The mass protest movement that has flooded through Turkish society, over the last few weeks, is of great importance to the future of international politics, not least because President Erdogan’s reaction has been so ham-fisted and unacceptable. As the head of government of a NATO allied nation with a constitutional mandate for secular government, Erdogan, leader of a religious party, has always had to walk a fine line; the protest movement has shown how superficial some of his moderate language may have been.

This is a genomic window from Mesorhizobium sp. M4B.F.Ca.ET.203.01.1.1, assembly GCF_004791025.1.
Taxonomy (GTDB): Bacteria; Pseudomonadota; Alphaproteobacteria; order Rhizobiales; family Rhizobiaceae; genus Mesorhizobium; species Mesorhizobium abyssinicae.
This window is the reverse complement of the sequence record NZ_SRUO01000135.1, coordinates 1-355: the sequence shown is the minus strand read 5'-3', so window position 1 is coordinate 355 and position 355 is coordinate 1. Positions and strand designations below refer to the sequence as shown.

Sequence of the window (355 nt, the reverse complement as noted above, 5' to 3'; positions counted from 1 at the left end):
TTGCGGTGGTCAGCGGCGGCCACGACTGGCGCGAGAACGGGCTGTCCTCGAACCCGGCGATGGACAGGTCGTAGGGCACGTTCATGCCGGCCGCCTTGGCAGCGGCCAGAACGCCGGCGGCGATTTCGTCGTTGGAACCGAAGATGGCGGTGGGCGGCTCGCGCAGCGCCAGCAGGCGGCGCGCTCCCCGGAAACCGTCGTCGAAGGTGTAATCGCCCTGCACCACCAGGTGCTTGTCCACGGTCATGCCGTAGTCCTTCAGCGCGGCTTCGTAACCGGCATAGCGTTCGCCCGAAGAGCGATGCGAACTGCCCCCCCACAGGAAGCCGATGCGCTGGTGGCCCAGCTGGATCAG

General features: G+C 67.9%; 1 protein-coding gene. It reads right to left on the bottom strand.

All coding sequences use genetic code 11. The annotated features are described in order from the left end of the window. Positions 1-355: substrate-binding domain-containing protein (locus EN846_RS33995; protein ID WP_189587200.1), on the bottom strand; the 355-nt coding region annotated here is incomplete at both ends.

With what is considered to be genuine popularity, Erdogan has accumulated what many believe is an unhealthy amount of power, and he has allegedly been impatient with dissent of all kinds. What Taksim Square represents for Turkey, however, is the first true modern movement in defense of stakeholders’ rights. And that, many believe, is the 21st-century liberation struggle which even the most advanced democracies will have to confront: freedom of speech is one thing, freedom of the press another, both necessary for any genuine democracy to exist, but without a real, and influential voice, for stakeholders, any process of decision-making must be described as less than entirely democratic.